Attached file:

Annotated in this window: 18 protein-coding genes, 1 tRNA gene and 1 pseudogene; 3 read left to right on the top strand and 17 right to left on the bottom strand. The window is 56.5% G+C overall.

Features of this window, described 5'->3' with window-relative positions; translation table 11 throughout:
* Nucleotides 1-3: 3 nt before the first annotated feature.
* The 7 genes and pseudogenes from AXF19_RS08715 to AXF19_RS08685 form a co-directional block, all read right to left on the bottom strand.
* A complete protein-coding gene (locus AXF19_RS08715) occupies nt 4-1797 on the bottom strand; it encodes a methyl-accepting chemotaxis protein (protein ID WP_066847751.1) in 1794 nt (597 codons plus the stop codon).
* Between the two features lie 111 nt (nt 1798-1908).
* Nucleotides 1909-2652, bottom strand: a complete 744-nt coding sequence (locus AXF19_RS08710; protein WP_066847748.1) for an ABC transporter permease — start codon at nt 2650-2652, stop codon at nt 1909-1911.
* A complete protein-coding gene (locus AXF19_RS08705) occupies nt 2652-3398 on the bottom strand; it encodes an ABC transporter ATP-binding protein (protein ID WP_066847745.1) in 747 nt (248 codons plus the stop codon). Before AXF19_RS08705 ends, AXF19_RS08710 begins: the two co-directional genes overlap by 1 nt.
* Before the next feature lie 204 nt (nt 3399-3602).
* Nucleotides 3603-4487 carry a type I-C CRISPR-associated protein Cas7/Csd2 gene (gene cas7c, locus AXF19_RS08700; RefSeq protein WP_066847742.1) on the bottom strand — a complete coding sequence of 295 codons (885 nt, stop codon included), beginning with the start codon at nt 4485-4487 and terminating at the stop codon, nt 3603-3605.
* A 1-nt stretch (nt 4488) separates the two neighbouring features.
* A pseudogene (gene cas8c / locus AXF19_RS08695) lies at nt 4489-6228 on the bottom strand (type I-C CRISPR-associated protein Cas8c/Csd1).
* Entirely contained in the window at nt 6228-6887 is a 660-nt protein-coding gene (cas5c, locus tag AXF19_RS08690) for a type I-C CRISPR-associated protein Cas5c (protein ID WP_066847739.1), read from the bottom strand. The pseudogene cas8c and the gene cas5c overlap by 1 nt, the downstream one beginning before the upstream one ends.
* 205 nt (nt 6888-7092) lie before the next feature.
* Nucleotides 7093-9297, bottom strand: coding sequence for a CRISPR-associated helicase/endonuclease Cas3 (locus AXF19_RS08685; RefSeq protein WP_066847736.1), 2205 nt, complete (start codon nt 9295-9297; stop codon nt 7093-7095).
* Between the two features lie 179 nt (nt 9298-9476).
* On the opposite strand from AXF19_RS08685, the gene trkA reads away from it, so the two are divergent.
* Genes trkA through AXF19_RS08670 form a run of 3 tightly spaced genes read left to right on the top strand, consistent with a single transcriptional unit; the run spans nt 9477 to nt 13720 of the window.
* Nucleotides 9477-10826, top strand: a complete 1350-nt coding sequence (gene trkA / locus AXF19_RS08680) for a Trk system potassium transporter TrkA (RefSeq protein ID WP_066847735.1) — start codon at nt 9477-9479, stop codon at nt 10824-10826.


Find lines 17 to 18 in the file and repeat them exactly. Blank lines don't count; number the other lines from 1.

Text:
* On the opposite strand from AXF19_RS08685, the gene trkA reads away from it, so the two are divergent.
* Genes trkA through AXF19_RS08670 form a run of 3 tightly spaced genes read left to right on the top strand, consistent with a single transcriptional unit; the run spans nt 9477 to nt 13720 of the window.